We spend our lives trying to prove that we’re better than other people. Our house is bigger. Our car is faster. Our yard is greener. Our children are better behaved. Our job title is more prestigious. We have more degrees hanging on the wall, or more published articles, or more awards. We’re thinner. Our teams win more games. We get invited to more parties. Our church has more members or a bigger building or a more exciting youth group. Our country is more powerful or more prosperous. Oh, the list could go on and on. We are so busy proving that our lives are worthwhile that we can’t see how, in the grand scheme of things, this stuff just doesn’t matter.

If we’re lucky, we have an opportunity to see what doesn’t matter and what really does. Most often, it comes when we are confronted with failure or disappointed by reality. We get fired. We end up with a debilitating disease. Our children get into some serious trouble. Our marriage falls apart. We have to file for bankruptcy. Something happens to strip away the fa├žade we’ve created to prop ourselves up in the eyes of the world. It may feel like the end of life as we know it, but if we’re smart we won’t let the opportunity pass us by. It’s our chance to consider what really does matter.

Of course, none of what we strive so hard to achieve matters a hill of beans to God. In fact, this is the very stuff that keeps us from experiencing an authentic relationship with God. We can never really come clean with God until the trappings that we hide behind are stripped away. That’s what Jesus taught us when he said that if you want to gain your life, first you’re going to have to lose it. He wanted us to see how so much of what we think is so gosh darn important just doesn’t matter. It doesn’t matter if you follow the law to the letter and pert near never do anything wrong. It doesn’t matter if you hang out with all the best people. It doesn’t matter if you have all the right answers. It doesn’t matter if you’re rich. It doesn't matter if you're admired by all the people in your community. None of the standards and measures we use to judge who is better than whom matter. It just doesn’t matter.

But here are some of the things that do matter, according to Jesus: humility, honesty before God, mercy, kindness, compassion. It’s not what you get that matters, but what you give. In short, what matters most is love. The opportunities we have to give and receive love are what make our lives worthwhile. It’s love that binds us to God. Wherever love is, God is.

Blessed are those who come to realize what matters and what doesn’t.

Friday, November 3, 2017

No pastor dust for me, thank you very much.

Unless you’re also a pastor, or a funeral director, you probably don’t spend as much time at funerals as I do. And you may not know that there is a tradition about the placement of coffins for church services. If the deceased was a lay person, the head is toward the congregation, so they are looking up to the front. But if the deceased was clergy, the head is toward the chancel, so they are looking out into the congregation. This way they’re facing the same direction that they faced as a preacher/presider during their time on this earth. It’s a peculiar tradition that speaks volumes to me. Certainly, it shows a respect for those who preach. But, as one of them, it makes me more than a little uncomfortable. Is the separation between pastors and the people they serve so definitive that it must continue even beyond death?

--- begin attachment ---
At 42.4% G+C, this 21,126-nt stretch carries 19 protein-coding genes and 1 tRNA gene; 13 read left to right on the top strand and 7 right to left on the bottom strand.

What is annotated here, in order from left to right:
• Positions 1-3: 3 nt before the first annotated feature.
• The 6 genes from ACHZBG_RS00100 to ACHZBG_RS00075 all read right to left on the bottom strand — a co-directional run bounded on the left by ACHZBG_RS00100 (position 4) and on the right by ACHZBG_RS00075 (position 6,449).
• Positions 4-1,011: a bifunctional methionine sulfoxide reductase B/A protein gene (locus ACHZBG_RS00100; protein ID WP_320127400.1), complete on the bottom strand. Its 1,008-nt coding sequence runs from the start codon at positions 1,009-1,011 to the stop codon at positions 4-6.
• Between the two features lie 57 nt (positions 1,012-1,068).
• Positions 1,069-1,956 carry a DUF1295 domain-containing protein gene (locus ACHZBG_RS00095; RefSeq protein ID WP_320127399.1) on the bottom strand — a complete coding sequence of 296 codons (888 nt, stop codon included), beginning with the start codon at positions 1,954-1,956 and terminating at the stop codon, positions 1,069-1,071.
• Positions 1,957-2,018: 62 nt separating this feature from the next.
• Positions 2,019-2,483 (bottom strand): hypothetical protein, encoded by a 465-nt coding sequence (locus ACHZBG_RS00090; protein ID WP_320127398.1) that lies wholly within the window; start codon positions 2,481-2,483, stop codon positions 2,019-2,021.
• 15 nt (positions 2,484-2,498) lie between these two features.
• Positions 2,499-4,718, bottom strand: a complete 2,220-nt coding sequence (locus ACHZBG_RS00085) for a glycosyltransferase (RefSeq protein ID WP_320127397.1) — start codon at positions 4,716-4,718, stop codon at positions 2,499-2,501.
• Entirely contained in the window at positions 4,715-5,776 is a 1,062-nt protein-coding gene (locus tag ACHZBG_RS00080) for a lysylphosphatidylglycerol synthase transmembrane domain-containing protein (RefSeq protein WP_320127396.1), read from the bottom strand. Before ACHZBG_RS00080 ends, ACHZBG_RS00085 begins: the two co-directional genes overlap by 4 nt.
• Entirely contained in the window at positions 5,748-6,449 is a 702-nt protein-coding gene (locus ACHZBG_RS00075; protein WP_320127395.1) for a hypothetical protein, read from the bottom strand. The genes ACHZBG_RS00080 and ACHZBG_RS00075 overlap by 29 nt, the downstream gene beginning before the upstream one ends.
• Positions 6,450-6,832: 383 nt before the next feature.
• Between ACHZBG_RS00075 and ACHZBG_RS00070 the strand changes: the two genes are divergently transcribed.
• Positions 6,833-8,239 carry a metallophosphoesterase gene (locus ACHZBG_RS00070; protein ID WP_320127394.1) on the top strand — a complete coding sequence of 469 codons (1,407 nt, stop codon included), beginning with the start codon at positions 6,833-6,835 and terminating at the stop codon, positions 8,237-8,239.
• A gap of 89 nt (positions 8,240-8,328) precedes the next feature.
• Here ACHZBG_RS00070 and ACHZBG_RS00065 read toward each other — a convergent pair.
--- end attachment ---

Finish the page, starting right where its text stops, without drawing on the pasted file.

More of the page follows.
Among my peers I’m something of an oddity because I actually went from college to seminary and was ordained at the not-quite-ripe-enough age of 26. This is the only life I’ve ever known as an adult, so sometimes I’m not sure who I am apart from the role that I fill. I’ve struggled with this throughout my life. While I feel blessed to be in ordained ministry, and am thankful for the rich life I’ve enjoyed because of it, I also am keenly aware of the fact that this is what I do and it’s not who I am. There is so much more to me than the role I fill for other people as their pastor.

I have relished those moments in my life when I have been with people who either: (a) didn’t know that I had a “Rev” in front of my name, or (b) couldn’t give a rat’s ass about it. While serving my second parish, for a time I played with an orchestra in the next city over and enjoyed being known as “Nancy who plays the piccolo.” After seminary, when I returned to school, it was in a public university setting where I was simply another grad student. And for a season of my life I enjoyed contra dancing where I was just another middle-aged woman trying to twirl around in a thrift-store skirt. I always need people in my life who don’t know me as “Pastor Nancy." Without them, I’m afraid I might lose myself completely.

So, do I really want to be marked as a pastor even after I die, as if that’s the essence of who I am? The very idea of having my coffin turned in a different direction than the other dear saints in my church disturbs me and it gives me one more reason to be cremated. After my vital signs have ceased, they can harvest any body parts that might be of use to anybody and then freeze-dry the rest of me. Please know that when they do, I will not become pastor dust, thank you very much. I will just be dust!

Of course, in whatever life that follows this one, the fact that I served as a pastor won’t amount to a hill of beans. In fact, I suspect that in the next life the most useless job of all will be that of the professional holy person. I mean, why will anyone need to have someone pointing them toward God when they’re in the actual presence of God?

So whatever will I do with myself? Who will I be? I suppose it’s possible that many of the things I’ve been preaching about will turn out to be true and I could strut around telling everybody, “I told you so”, but who would really care at that point? I’d rather bask in God’s glory with everyone else as we experience the breadth and width and depth of God’s love for all creation in a way our narrow minds could never comprehend in this lifetime. That’s when I’ll know that I’ve finally become the person God created me to be.

Yes, this gives me something to look forward to -- the day when my body will be dust and Pastor Nancy will become absolutely useless. Oh, yeah!

But I’m not in any hurry. I’ll wait my turn.